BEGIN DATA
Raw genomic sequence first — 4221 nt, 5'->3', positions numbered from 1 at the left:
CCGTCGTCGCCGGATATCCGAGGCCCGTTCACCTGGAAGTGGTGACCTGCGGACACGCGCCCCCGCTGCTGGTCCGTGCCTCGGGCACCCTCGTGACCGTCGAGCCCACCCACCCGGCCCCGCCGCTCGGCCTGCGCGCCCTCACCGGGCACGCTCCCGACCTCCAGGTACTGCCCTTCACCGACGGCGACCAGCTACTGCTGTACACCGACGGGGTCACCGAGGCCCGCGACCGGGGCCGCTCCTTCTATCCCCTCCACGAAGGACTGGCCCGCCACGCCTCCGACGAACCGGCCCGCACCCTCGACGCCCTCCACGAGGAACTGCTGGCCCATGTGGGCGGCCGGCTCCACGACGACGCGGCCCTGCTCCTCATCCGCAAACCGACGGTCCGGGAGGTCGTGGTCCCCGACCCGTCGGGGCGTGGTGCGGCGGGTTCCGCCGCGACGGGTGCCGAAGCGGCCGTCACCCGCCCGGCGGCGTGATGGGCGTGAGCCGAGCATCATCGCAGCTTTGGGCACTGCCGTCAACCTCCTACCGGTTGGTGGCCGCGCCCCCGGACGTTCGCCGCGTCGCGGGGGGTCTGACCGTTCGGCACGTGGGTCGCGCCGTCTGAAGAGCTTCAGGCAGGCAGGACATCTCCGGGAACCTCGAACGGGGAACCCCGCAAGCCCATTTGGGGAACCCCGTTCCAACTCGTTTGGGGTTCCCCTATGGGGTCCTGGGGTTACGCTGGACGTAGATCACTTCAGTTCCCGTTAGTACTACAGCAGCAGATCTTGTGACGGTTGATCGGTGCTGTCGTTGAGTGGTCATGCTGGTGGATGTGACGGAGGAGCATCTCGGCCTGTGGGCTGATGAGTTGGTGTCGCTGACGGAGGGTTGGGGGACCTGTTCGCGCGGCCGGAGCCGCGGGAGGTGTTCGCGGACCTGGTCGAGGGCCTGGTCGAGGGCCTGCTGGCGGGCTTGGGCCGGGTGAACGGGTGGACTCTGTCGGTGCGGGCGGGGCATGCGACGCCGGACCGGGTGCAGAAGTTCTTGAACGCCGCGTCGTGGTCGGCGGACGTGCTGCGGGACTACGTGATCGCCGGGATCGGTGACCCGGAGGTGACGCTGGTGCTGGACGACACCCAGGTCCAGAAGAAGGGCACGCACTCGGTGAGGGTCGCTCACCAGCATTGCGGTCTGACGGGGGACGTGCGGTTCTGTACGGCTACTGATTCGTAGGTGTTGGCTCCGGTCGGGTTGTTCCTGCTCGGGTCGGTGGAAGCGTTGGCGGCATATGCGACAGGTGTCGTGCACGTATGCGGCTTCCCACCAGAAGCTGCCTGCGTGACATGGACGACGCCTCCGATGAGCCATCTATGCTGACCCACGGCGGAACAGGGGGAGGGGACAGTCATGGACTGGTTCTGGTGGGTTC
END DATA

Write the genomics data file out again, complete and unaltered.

Raw genomic sequence first — 4221 nt, 5'->3', positions numbered from 1 at the left:
CCGTCGTCGCCGGATATCCGAGGCCCGTTCACCTGGAAGTGGTGACCTGCGGACACGCGCCCCCGCTGCTGGTCCGTGCCTCGGGCACCCTCGTGACCGTCGAGCCCACCCACCCGGCCCCGCCGCTCGGCCTGCGCGCCCTCACCGGGCACGCTCCCGACCTCCAGGTACTGCCCTTCACCGACGGCGACCAGCTACTGCTGTACACCGACGGGGTCACCGAGGCCCGCGACCGGGGCCGCTCCTTCTATCCCCTCCACGAAGGACTGGCCCGCCACGCCTCCGACGAACCGGCCCGCACCCTCGACGCCCTCCACGAGGAACTGCTGGCCCATGTGGGCGGCCGGCTCCACGACGACGCGGCCCTGCTCCTCATCCGCAAACCGACGGTCCGGGAGGTCGTGGTCCCCGACCCGTCGGGGCGTGGTGCGGCGGGTTCCGCCGCGACGGGTGCCGAAGCGGCCGTCACCCGCCCGGCGGCGTGATGGGCGTGAGCCGAGCATCATCGCAGCTTTGGGCACTGCCGTCAACCTCCTACCGGTTGGTGGCCGCGCCCCCGGACGTTCGCCGCGTCGCGGGGGGTCTGACCGTTCGGCACGTGGGTCGCGCCGTCTGAAGAGCTTCAGGCAGGCAGGACATCTCCGGGAACCTCGAACGGGGAACCCCGCAAGCCCATTTGGGGAACCCCGTTCCAACTCGTTTGGGGTTCCCCTATGGGGTCCTGGGGTTACGCTGGACGTAGATCACTTCAGTTCCCGTTAGTACTACAGCAGCAGATCTTGTGACGGTTGATCGGTGCTGTCGTTGAGTGGTCATGCTGGTGGATGTGACGGAGGAGCATCTCGGCCTGTGGGCTGATGAGTTGGTGTCGCTGACGGAGGGTTGGGGGACCTGTTCGCGCGGCCGGAGCCGCGGGAGGTGTTCGCGGACCTGGTCGAGGGCCTGGTCGAGGGCCTGCTGGCGGGCTTGGGCCGGGTGAACGGGTGGACTCTGTCGGTGCGGGCGGGGCATGCGACGCCGGACCGGGTGCAGAAGTTCTTGAACGCCGCGTCGTGGTCGGCGGACGTGCTGCGGGACTACGTGATCGCCGGGATCGGTGACCCGGAGGTGACGCTGGTGCTGGACGACACCCAGGTCCAGAAGAAGGGCACGCACTCGGTGAGGGTCGCTCACCAGCATTGCGGTCTGACGGGGGACGTGCGGTTCTGTACGGCTACTGATTCGTAGGTGTTGGCTCCGGTCGGGTTGTTCCTGCTCGGGTCGGTGGAAGCGTTGGCGGCATATGCGACAGGTGTCGTGCACGTATGCGGCTTCCCACCAGAAGCTGCCTGCGTGACATGGACGACGCCTCCGATGAGCCATCTATGCTGACCCACGGCGGAACAGGGGGAGGGGACAGTCATGGACTGGTTCTGGTGGGTTC